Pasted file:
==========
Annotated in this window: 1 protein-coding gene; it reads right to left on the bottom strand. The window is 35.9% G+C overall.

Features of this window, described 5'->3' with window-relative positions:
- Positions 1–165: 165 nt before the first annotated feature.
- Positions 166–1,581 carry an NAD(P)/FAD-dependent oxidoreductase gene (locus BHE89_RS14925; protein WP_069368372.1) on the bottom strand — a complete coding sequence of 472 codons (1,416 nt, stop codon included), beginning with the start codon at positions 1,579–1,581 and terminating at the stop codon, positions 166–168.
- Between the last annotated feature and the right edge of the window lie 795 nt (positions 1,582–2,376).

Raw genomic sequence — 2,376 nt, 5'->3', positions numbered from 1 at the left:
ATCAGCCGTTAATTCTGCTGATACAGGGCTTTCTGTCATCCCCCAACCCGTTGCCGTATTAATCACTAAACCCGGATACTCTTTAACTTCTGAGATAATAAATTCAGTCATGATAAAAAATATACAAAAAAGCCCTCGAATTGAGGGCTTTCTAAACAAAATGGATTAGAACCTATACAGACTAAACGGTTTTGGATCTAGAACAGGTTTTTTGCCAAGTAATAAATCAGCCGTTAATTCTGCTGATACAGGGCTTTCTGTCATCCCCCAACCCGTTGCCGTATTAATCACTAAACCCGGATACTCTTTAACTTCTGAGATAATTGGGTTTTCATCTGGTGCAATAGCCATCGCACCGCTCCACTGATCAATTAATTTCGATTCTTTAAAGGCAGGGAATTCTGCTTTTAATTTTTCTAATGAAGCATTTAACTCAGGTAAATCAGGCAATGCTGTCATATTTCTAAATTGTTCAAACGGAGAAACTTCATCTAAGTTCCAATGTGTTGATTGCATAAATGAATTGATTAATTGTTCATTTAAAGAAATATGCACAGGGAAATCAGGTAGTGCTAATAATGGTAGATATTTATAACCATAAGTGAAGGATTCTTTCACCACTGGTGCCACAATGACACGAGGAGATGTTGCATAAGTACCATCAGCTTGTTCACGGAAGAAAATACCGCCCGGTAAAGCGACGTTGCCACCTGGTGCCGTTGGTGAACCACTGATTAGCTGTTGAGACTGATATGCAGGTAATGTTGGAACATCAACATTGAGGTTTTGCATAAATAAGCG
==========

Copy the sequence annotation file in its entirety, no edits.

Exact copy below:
Annotated in this window: 1 protein-coding gene; it reads right to left on the bottom strand. The window is 35.9% G+C overall.

Features of this window, described 5'->3' with window-relative positions:
- Positions 1–165: 165 nt before the first annotated feature.
- Positions 166–1,581 carry an NAD(P)/FAD-dependent oxidoreductase gene (locus BHE89_RS14925; protein WP_069368372.1) on the bottom strand — a complete coding sequence of 472 codons (1,416 nt, stop codon included), beginning with the start codon at positions 1,579–1,581 and terminating at the stop codon, positions 166–168.
- Between the last annotated feature and the right edge of the window lie 795 nt (positions 1,582–2,376).

Raw genomic sequence — 2,376 nt, 5'->3', positions numbered from 1 at the left:
ATCAGCCGTTAATTCTGCTGATACAGGGCTTTCTGTCATCCCCCAACCCGTTGCCGTATTAATCACTAAACCCGGATACTCTTTAACTTCTGAGATAATAAATTCAGTCATGATAAAAAATATACAAAAAAGCCCTCGAATTGAGGGCTTTCTAAACAAAATGGATTAGAACCTATACAGACTAAACGGTTTTGGATCTAGAACAGGTTTTTTGCCAAGTAATAAATCAGCCGTTAATTCTGCTGATACAGGGCTTTCTGTCATCCCCCAACCCGTTGCCGTATTAATCACTAAACCCGGATACTCTTTAACTTCTGAGATAATTGGGTTTTCATCTGGTGCAATAGCCATCGCACCGCTCCACTGATCAATTAATTTCGATTCTTTAAAGGCAGGGAATTCTGCTTTTAATTTTTCTAATGAAGCATTTAACTCAGGTAAATCAGGCAATGCTGTCATATTTCTAAATTGTTCAAACGGAGAAACTTCATCTAAGTTCCAATGTGTTGATTGCATAAATGAATTGATTAATTGTTCATTTAAAGAAATATGCACAGGGAAATCAGGTAGTGCTAATAATGGTAGATATTTATAACCATAAGTGAAGGATTCTTTCACCACTGGTGCCACAATGACACGAGGAGATGTTGCATAAGTACCATCAGCTTGTTCACGGAAGAAAATACCGCCCGGTAAAGCGACGTTGCCACCTGGTGCCGTTGGTGAACCACTGATTAGCTGTTGAGACTGATATGCAGGTAATGTTGGAACATCAACATTGAGGTTTTGCATAAATAAGCG